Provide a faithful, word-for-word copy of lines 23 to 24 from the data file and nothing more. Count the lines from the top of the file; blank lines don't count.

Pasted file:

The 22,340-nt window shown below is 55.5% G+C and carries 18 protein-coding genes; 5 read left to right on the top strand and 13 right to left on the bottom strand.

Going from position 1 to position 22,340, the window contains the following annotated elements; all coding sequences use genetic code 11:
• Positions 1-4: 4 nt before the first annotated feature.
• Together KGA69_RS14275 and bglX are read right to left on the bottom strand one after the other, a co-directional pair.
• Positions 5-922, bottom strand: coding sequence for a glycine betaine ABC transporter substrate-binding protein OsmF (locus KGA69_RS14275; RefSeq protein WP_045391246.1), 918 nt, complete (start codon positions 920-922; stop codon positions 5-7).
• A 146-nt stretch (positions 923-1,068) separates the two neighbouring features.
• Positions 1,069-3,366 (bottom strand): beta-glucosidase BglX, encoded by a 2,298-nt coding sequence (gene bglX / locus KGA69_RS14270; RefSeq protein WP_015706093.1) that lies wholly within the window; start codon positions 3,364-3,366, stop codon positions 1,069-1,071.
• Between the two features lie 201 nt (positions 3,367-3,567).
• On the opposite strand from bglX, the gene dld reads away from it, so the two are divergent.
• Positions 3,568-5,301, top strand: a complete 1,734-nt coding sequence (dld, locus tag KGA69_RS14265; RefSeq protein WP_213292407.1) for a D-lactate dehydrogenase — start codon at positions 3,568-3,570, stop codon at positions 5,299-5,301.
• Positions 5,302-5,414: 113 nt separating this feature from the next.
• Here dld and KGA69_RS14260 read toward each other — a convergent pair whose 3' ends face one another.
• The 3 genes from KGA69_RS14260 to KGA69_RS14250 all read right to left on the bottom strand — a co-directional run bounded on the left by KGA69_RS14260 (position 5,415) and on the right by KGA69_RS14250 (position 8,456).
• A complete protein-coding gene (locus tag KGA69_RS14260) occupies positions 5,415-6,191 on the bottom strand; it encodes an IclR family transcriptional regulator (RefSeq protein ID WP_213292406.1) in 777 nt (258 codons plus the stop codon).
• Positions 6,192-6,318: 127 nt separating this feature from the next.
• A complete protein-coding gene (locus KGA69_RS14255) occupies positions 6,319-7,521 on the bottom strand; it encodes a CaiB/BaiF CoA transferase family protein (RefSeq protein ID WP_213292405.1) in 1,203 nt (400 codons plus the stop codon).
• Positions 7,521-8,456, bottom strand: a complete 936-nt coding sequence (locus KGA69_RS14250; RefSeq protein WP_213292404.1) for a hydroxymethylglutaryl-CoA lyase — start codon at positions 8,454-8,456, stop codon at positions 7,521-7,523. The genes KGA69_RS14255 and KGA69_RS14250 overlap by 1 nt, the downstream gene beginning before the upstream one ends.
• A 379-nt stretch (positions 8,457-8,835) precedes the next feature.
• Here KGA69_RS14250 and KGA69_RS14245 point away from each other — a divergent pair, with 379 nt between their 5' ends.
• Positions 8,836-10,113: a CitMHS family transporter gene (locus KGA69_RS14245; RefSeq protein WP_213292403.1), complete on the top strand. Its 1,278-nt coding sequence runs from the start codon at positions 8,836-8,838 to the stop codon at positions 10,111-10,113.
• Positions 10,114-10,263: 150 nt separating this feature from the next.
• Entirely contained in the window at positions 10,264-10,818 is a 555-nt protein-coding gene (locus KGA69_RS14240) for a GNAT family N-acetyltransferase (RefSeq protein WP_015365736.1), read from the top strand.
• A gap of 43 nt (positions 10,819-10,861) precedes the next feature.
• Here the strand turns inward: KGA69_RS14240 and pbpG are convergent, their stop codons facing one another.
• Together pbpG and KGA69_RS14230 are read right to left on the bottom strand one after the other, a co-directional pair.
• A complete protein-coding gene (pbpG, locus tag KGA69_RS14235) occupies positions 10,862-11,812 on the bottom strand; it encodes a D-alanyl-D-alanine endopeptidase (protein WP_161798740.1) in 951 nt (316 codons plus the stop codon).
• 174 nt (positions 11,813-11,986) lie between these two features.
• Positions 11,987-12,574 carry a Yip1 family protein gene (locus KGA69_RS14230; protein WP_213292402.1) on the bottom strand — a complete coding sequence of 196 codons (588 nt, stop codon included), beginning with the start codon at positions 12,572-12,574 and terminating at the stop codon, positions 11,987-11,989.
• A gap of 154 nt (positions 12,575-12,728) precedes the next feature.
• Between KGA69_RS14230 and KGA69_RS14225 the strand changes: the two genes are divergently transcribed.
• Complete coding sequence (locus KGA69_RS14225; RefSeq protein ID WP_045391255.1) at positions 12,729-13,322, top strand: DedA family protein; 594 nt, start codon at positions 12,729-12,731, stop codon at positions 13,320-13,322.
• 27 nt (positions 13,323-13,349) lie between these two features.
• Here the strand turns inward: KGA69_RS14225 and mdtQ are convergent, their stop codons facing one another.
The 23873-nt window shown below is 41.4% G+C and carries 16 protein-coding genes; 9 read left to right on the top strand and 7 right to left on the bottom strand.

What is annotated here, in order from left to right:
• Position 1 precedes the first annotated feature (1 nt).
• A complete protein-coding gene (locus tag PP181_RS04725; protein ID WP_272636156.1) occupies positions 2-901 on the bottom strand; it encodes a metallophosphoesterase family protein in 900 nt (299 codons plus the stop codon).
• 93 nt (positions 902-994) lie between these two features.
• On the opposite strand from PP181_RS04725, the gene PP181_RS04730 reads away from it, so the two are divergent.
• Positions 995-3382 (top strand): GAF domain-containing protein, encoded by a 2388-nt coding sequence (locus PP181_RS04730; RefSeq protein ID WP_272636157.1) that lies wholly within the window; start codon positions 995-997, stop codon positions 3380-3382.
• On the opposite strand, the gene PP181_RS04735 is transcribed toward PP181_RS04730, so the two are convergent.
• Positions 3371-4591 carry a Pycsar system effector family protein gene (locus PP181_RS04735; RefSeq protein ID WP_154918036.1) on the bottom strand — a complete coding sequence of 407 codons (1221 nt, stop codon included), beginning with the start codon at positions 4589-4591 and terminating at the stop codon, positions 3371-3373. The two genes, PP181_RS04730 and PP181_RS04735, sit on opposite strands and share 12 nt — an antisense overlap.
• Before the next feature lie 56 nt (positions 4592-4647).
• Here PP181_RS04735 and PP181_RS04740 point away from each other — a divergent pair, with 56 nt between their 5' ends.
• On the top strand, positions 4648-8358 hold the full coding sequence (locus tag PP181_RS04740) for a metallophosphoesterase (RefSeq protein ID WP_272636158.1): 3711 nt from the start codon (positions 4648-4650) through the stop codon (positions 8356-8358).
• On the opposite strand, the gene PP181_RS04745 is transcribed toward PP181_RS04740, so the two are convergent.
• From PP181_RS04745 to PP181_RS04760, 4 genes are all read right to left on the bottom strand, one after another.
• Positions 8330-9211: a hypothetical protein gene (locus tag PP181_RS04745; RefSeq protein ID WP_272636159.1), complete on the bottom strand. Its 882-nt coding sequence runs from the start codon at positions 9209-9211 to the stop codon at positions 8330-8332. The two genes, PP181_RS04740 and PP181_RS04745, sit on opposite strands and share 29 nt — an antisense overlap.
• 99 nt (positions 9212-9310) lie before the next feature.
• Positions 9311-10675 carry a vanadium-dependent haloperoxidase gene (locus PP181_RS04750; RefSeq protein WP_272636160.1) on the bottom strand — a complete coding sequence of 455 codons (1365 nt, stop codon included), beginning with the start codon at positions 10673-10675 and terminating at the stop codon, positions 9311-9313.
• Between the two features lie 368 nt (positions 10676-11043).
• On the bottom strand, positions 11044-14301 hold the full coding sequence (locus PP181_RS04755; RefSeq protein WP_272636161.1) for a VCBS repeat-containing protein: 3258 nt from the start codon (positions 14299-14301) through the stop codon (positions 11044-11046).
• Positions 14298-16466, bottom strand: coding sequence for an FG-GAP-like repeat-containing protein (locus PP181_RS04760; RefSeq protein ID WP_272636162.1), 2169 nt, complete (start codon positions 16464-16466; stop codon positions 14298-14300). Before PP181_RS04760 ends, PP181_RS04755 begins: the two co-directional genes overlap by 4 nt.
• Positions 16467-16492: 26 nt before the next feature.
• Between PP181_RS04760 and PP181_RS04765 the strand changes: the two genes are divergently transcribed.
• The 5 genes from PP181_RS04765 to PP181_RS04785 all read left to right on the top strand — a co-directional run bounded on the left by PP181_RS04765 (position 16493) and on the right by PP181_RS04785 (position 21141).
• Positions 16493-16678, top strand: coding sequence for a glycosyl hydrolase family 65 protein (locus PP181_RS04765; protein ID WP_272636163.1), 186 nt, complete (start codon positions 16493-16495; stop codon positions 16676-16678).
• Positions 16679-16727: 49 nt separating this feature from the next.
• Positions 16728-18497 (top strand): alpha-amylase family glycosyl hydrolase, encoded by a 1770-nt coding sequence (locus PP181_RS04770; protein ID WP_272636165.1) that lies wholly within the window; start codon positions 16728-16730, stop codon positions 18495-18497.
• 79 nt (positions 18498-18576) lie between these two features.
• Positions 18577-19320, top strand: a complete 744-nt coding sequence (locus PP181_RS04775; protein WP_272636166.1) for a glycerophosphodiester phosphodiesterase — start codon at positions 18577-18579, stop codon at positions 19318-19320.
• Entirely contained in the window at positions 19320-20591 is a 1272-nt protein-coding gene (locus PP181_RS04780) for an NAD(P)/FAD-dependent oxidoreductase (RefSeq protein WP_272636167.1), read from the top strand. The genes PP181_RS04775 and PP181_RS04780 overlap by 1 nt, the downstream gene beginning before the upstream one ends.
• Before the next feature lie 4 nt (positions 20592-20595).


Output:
• A gap of 43 nt (positions 10,819-10,861) precedes the next feature.
• Here the strand turns inward: KGA69_RS14240 and pbpG are convergent, their stop codons facing one another.